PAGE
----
image

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See also: Image and imagé

English[edit]

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An image that represents image files

Etymology[edit]

From Middle English, from Old French, from Latin imāgō (a copy, likeness, image), from *im, root of imitari (to copy, imitate); see imitate.

Pronunciation[edit]

Noun[edit]

image (plural images)

  1. An optical or other representation of a real object; a graphic; a picture.
    The Bible forbids the worship of graven images.
    • 2012 March 1, Brian Hayes, “Pixels or Perish”, American Scientist, volume 100, number 2, page 106: 
      Drawings and pictures are more than mere ornaments in scientific discourse. Blackboard sketches, geological maps, diagrams of molecular structure, astronomical photographs, MRI images, the many varieties of statistical charts and graphs: These pictorial devices are indispensable tools for presenting evidence, for explaining a theory, for telling a story.
  2. A mental picture of something not real or not present.
    • 2013 August 3, “Revenge of the nerds”, The Economist, volume 408, number 8847: 
      Think of banking today and the image is of grey-suited men in towering skyscrapers. Its future, however, is being shaped in converted warehouses and funky offices in San Francisco, New York and London, where bright young things in jeans and T-shirts huddle around laptops, sipping lattes or munching on free food.
  3. (computing) A file that contains all information needed to produce a live working copy. (see disk image, executable image and image copy)
    Most game console emulators do not come with any ROM images for copyright reasons.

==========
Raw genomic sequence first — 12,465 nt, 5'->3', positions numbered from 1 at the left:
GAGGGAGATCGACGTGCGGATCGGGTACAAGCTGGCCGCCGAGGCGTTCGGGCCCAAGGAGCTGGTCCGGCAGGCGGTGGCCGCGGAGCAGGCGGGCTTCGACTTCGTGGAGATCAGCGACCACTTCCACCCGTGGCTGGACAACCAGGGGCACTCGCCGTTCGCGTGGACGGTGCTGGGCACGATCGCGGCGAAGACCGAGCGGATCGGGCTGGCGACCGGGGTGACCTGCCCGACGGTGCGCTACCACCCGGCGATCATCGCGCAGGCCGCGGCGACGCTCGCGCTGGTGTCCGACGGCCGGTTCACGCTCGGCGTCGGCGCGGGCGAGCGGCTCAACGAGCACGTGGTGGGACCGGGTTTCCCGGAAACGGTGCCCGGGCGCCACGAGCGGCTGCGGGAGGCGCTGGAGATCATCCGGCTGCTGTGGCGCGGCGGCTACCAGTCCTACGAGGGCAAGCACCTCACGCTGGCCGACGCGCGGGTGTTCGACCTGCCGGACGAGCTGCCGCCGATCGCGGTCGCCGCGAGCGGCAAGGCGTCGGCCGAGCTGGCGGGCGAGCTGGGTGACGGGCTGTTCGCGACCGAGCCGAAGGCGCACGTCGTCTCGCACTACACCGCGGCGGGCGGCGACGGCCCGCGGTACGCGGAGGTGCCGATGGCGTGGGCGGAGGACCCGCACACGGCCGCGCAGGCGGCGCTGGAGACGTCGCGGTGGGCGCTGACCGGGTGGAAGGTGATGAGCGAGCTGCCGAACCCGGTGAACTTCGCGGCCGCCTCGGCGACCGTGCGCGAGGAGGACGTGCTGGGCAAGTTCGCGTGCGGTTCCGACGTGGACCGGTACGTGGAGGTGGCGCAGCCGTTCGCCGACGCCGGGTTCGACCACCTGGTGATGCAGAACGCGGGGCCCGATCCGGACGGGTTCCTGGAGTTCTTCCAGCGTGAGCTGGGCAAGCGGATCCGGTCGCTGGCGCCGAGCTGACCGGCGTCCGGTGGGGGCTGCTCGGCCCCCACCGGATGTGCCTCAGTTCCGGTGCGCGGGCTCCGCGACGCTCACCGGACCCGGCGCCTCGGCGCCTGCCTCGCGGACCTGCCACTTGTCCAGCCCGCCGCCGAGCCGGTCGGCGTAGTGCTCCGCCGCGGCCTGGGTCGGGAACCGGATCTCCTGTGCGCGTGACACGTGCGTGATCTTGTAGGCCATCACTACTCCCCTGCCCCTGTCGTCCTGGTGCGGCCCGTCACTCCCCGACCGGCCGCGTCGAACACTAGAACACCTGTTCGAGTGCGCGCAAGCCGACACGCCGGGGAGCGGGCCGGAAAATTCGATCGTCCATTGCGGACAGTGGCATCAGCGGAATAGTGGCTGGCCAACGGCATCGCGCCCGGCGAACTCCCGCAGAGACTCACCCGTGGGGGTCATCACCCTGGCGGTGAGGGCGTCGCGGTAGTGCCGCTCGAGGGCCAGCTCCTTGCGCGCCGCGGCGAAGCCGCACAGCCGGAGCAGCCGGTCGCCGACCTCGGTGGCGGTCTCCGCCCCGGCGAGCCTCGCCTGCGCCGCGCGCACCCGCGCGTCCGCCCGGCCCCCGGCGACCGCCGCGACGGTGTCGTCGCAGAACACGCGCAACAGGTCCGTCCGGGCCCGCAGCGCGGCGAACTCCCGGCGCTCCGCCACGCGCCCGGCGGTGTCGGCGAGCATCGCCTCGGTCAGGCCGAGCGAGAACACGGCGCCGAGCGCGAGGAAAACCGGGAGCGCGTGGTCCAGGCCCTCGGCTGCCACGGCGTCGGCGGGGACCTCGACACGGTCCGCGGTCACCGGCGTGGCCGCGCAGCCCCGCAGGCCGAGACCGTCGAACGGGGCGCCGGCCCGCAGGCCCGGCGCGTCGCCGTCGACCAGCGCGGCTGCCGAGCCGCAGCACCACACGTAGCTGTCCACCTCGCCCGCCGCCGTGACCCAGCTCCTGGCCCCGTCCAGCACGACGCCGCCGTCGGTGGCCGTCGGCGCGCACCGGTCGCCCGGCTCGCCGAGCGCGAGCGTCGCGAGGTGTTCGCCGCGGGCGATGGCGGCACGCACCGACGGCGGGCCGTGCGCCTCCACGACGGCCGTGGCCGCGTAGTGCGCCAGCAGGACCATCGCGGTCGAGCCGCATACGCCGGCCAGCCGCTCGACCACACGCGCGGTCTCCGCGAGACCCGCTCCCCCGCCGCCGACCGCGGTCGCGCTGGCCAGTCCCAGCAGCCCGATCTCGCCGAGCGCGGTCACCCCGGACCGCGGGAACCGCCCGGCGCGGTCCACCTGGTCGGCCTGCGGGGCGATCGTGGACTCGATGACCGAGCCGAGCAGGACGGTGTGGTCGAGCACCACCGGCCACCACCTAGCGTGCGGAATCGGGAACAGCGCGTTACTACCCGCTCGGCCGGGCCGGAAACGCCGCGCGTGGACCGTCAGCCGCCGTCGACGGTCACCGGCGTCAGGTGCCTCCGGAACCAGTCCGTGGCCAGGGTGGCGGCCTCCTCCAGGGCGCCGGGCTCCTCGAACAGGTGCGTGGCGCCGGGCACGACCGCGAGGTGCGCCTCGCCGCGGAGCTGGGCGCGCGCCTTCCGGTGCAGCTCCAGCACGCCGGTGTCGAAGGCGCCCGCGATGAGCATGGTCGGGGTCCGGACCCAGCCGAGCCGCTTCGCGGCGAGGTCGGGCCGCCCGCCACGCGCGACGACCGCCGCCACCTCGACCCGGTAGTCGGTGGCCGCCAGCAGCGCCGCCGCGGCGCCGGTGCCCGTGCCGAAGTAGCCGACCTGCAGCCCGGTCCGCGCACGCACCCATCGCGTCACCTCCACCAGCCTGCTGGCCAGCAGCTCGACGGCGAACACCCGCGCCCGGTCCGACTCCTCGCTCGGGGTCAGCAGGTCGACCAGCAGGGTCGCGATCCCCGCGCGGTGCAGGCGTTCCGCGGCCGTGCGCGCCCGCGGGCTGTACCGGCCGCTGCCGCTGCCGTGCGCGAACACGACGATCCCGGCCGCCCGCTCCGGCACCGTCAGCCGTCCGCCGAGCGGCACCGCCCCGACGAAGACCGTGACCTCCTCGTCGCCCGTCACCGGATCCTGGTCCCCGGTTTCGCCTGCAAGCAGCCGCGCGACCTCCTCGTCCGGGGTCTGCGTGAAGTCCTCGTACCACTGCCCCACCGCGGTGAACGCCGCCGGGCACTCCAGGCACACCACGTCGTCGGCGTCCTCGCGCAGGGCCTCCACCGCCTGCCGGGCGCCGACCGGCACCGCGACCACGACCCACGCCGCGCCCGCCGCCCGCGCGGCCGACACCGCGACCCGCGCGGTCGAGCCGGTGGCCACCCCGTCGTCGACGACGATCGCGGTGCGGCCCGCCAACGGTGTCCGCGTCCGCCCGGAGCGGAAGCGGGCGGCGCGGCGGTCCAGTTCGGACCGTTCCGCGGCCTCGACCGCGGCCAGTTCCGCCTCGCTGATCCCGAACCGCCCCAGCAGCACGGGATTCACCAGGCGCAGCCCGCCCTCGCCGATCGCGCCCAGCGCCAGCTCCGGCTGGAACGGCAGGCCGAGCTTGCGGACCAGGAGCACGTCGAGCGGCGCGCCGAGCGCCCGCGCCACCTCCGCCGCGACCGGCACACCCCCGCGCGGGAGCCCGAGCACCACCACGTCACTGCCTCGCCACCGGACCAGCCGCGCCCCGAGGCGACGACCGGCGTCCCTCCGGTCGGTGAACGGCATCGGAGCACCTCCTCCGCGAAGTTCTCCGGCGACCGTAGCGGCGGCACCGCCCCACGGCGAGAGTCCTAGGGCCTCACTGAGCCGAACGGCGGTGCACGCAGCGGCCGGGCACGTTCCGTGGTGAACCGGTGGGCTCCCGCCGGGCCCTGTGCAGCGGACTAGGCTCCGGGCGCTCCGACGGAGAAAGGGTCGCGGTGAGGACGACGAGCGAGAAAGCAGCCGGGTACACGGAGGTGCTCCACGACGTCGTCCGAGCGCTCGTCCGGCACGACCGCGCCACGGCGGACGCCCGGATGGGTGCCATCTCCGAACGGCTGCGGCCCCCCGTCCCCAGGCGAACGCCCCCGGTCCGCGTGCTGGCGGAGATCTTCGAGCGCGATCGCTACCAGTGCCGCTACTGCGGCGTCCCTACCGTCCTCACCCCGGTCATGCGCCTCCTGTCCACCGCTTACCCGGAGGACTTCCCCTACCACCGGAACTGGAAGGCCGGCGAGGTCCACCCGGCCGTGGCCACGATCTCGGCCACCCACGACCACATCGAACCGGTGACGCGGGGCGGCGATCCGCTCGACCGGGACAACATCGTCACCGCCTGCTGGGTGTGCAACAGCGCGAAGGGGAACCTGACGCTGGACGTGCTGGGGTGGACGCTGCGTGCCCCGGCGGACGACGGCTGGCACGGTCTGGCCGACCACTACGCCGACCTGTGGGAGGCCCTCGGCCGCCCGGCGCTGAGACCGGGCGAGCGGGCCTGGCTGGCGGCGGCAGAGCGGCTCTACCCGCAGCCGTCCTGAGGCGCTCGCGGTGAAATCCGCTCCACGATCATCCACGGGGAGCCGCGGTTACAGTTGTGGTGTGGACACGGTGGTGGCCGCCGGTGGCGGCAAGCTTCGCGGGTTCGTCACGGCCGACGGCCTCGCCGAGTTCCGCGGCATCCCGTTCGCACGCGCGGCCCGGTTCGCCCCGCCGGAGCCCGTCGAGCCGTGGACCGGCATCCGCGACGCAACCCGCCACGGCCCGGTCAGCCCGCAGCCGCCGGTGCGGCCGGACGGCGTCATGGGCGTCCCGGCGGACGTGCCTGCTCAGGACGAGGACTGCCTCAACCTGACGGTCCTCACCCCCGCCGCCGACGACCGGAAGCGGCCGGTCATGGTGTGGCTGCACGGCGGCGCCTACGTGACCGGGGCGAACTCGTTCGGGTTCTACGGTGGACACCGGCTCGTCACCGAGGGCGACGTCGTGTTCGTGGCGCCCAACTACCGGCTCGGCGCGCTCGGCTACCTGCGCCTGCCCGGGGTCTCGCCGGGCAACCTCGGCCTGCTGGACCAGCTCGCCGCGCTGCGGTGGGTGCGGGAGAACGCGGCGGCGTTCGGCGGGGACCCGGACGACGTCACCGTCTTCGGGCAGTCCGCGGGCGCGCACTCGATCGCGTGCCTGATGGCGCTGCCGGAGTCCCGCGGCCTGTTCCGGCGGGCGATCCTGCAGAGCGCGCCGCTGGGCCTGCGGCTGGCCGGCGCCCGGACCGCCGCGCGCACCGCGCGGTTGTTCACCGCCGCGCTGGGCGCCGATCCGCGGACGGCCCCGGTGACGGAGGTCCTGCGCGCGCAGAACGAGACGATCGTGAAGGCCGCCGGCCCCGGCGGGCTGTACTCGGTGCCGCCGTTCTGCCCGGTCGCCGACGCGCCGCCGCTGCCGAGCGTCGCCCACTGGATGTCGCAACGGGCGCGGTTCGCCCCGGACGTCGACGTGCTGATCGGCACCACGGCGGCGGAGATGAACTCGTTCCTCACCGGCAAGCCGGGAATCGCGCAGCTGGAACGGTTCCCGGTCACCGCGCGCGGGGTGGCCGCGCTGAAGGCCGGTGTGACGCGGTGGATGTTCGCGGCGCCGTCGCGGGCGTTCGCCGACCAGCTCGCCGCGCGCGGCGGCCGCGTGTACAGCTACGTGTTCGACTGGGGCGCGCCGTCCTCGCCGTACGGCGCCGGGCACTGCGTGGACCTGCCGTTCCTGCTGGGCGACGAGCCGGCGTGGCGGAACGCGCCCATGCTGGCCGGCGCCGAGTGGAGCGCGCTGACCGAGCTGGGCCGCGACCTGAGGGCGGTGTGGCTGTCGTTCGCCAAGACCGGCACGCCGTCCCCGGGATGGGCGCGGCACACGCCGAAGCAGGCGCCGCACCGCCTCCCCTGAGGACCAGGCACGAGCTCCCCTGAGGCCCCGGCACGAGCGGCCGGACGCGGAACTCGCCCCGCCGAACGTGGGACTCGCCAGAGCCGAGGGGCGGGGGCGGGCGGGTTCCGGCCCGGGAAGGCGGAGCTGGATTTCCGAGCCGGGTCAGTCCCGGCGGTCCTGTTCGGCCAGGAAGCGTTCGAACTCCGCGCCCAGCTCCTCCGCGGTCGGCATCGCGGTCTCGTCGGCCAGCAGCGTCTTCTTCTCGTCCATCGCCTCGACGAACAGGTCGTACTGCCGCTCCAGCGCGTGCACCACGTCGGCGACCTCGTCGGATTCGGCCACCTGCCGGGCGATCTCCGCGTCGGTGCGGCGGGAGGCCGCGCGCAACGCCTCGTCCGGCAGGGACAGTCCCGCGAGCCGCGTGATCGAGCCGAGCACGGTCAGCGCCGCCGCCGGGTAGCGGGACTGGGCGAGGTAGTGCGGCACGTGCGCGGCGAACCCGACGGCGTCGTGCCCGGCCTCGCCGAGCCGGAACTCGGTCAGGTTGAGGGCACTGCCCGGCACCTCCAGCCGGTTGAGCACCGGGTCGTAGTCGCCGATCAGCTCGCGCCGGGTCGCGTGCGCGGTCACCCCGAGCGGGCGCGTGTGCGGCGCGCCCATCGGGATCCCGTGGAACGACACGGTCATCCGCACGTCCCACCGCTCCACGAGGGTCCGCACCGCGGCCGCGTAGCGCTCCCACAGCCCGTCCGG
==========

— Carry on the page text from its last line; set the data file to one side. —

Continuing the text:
4. A characteristic of a person, group or company etc., style, manner of dress, how one is, or wishes to be, perceived by others.
  5. (mathematics) Something mapped to by a function.
    The number 6 is the image of 3 under f that is defined as f(x) = 2*x.
  6. (mathematics) The subset of a codomain comprising those elements that are images of something.
    The image of this step function is the set of integers.
  7. (obsolete) Show; appearance; cast.
    • Dryden
      The face of things a frightful image bears.

Synonyms[edit]

  • (representation): picture
  • (mental picture): idea
  • (something mapped to): value
  • (subset of the codomain): range

Derived terms[edit]

Related terms[edit]

Descendants[edit]

Translations[edit]

Verb[edit]

image (third-person singular simple present images, present participle imaging, simple past and past participle imaged)

  1. (transitive) To represent symbolically.
  2. (transitive) To reflect, mirror.
    • 1843, Thomas Carlyle, Past and Present, book 2, chapter 2, St. Edmundsbury:
      [] we look into a pair of eyes deep as our own, imaging our own, but all unconscious of us; to whom we for the time are become as spirits and invisible!.
  3. (transitive) To create an image of.
    • 2013 July-August, Fenella Saunders, “Tiny Lenses See the Big Picture”, American Scientist: 
      The single-imaging optic of the mammalian eye offers some distinct visual advantages. Such lenses can take in photons from a wide range of angles, increasing light sensitivity. They also have high spatial resolution, resolving incoming images in minute detail.
  4. (transitive, computing) To create a complete backup copy of a file system or other entity.

Translations[edit]

External links[edit]


French[edit]

Etymology[edit]

From Latin imago (a copy, likeness, image).

Pronunciation[edit]

Noun[edit]

image f (plural images)

  1. picture, image
  2. (TV, film) frame

Synonyms[edit]

Related terms[edit]

Verb[edit]

image

  1. first-person singular present indicative of imager
  2. third-person singular present indicative of imager
  3. first-person singular present subjunctive of imager
  4. third-person singular present subjunctive of imager
  5. second-person singular imperative of imager

Anagrams[edit]


Norwegian Bokmål[edit]

Etymology[edit]

Borrowing from English image

Pronunciation[edit]

Noun[edit]

image m, n

  1. image (how one wishes to be perceived by others)

Inflection[edit]


Norwegian Nynorsk[edit]

Etymology[edit]

Borrowing from English image

Pronunciation[edit]

Noun[edit]

image m, n

  1. image (how one wishes to be perceived by others)

Inflection[edit]


Old French[edit]

Etymology[edit]

Latin imāgō.

Noun[edit]

image f (oblique plural images, nominative singular image, nominative plural images)

  1. sight (something which one sees)
  2. image (pictorial representation)
  3. image (mental or imagined representation)
  4. image (likeness)

Descendants[edit]

References[edit]